ABSTRACT: Evaluation of Clastic Diagenesis Using Coupled Kinetic and Equilibrium Models
Ronald C. Surdam, Donald B. MacGowan, Thomas L. Dunn
Many of the diagenetic reactions that are volumetrically important to porosity evolution in sandstones are mediated by organic-inorganic interactions. These mediated reactions include the precipitation of clay and carbonate mineral cements and the dissolution of aluminosilicate and carbonate minerals. The relative concentrations of carboxylic acid anions and aqueous carbonate species, along with the timing of the generation and destruction of the carboxylic acid anions, act as first-order controls on the relative timing of these diagenetic events. Thermodynamic equilibrium-type computer models with enhanced organic-inorganic reaction data bases and temperature-extrapolated reaction equilibrium constants commonly are used to determine the direction and extent of water-rock interactions. However, changes in the concentrations of reactive organic species through time must be modeled using measured kinetic parameters and time-temperature burial history models. We have coupled these two modeling techniques, using a version of SOLMINEQ.88, which runs on a PC compatible, and the Diagenetic Advisor, a wholly PC-supported thermal maturation/kinetic modeling program. The results of this approach to modeling the evolution of diagenetic systems yield information on the relative stabilities of mineral phases through time, the timing of the generation of reactive aqueous and gaseous organic phases, and the timing of diagenetic events such as cement precipitation and grain dissolution. In this manner the evolution of primary, moldic, and microporosity in the reservoir s stem can be more accurately evaluated.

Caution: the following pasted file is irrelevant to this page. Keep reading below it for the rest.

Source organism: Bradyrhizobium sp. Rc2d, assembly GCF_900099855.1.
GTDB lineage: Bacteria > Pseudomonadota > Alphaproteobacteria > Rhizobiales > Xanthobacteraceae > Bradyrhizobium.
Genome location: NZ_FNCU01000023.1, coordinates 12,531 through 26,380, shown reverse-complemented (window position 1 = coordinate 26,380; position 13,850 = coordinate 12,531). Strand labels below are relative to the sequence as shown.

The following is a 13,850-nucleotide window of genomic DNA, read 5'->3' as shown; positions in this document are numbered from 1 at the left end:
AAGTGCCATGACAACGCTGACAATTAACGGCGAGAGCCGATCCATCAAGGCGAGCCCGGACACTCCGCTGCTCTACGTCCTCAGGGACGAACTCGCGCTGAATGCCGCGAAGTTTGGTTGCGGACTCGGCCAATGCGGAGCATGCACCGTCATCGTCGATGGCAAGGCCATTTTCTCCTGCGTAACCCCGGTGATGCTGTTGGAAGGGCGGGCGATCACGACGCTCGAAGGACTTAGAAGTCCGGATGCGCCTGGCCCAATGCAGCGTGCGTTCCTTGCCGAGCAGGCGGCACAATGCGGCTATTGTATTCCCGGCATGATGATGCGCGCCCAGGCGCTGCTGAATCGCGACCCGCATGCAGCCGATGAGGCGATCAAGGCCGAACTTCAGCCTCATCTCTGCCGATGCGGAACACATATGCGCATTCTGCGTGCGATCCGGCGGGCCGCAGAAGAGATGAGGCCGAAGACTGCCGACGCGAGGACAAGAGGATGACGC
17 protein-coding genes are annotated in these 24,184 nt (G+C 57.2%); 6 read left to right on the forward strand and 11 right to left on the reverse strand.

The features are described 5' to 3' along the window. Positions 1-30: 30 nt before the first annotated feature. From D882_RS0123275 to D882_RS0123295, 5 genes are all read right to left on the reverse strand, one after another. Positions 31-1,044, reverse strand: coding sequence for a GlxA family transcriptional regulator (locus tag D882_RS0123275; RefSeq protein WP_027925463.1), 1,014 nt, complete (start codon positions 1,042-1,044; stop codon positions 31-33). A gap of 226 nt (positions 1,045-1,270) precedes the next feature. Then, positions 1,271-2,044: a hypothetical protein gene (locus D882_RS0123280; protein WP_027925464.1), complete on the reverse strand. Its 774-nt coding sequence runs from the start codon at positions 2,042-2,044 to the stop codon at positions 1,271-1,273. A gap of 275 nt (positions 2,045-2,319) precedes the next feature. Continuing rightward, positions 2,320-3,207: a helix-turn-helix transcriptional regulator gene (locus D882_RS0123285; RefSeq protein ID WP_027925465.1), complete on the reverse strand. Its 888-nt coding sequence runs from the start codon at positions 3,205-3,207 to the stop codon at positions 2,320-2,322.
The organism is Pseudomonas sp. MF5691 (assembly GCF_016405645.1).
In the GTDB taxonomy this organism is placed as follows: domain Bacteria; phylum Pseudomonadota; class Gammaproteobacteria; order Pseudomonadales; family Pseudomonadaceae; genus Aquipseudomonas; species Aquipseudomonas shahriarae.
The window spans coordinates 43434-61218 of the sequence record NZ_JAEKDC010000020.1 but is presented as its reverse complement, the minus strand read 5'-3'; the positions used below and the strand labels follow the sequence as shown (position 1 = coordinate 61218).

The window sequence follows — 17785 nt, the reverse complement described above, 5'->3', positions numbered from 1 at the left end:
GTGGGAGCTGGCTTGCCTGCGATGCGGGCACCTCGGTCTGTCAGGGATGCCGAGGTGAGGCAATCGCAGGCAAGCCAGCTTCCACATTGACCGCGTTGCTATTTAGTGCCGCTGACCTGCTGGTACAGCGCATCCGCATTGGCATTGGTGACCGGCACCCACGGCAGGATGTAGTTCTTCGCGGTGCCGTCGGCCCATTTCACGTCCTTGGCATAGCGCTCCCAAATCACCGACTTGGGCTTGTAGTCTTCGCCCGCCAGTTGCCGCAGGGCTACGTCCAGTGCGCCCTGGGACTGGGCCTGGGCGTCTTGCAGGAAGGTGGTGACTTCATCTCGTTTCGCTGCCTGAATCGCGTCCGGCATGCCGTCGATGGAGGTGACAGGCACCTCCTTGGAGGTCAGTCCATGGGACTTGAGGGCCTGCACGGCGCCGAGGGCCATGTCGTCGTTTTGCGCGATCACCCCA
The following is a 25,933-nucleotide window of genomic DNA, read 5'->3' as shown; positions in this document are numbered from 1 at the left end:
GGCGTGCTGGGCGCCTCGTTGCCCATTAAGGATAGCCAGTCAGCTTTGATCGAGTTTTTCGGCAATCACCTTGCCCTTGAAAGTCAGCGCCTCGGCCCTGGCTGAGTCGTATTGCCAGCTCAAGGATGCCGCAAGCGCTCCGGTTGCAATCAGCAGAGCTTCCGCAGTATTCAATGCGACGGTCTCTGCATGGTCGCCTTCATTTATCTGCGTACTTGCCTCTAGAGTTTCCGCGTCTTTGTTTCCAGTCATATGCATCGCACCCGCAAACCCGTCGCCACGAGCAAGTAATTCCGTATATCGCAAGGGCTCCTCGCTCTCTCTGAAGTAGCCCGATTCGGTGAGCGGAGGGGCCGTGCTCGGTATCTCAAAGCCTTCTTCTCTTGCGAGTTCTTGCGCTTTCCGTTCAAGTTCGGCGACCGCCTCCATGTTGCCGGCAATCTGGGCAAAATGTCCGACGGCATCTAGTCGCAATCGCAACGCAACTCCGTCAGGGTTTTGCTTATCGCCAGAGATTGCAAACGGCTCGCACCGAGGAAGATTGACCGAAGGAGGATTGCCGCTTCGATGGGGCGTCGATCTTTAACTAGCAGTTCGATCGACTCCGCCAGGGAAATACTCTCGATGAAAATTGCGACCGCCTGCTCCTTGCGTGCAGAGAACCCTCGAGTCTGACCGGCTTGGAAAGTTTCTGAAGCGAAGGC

AAPG Search and Discovery Article #91003©1990 AAPG Annual Convention, San Francisco, California, June 3-6, 1990